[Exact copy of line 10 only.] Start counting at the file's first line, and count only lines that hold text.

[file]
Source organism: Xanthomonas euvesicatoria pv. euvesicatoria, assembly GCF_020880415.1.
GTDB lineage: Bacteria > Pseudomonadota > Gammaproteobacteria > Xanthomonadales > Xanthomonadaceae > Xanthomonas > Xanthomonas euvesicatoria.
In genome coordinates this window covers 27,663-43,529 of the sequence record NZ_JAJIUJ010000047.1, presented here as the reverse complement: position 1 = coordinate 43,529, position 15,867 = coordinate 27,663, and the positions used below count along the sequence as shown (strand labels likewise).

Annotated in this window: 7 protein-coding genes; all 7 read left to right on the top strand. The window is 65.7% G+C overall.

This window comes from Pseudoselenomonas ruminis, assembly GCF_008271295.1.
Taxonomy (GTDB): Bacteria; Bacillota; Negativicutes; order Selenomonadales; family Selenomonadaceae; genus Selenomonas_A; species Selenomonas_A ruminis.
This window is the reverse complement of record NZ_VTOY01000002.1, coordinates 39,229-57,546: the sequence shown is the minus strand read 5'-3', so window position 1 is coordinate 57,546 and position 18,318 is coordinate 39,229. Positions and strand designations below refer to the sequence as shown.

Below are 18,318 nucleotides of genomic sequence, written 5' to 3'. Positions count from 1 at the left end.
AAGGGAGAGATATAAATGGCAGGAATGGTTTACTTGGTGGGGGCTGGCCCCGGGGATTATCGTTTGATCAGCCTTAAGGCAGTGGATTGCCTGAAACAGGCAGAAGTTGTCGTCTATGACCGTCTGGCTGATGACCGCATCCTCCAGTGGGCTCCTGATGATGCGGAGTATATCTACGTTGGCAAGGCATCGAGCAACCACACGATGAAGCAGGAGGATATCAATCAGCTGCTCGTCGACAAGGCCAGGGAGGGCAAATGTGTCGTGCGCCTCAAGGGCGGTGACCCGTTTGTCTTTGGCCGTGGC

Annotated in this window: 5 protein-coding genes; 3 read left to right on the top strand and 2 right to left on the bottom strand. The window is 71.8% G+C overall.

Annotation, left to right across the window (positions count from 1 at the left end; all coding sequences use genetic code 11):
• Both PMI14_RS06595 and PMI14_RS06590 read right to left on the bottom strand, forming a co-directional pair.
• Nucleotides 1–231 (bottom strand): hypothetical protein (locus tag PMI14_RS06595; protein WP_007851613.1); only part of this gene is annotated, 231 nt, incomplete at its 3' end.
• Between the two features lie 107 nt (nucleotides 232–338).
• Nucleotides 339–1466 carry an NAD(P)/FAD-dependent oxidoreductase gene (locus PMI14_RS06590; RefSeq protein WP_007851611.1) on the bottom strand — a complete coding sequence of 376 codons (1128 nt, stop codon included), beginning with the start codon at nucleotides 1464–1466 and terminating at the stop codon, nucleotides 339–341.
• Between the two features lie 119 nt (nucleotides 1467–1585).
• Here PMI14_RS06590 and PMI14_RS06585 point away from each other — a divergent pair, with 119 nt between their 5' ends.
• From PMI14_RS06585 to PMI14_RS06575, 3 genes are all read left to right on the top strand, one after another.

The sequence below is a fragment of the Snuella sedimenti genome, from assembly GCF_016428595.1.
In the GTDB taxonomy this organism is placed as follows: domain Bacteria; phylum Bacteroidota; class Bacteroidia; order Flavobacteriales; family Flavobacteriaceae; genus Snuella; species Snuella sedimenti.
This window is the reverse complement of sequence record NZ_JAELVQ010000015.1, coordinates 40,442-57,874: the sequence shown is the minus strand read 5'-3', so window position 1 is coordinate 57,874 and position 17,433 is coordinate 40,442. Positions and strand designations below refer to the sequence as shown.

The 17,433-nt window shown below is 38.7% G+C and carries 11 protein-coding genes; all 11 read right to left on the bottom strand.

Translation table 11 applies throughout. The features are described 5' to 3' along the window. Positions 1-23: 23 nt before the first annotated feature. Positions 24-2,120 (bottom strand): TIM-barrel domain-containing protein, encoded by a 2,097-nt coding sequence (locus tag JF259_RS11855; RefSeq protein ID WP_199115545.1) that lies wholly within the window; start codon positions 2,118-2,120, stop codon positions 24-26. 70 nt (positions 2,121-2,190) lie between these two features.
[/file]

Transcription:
Annotated in this window: 5 protein-coding genes; 3 read left to right on the top strand and 2 right to left on the bottom strand. The window is 71.8% G+C overall.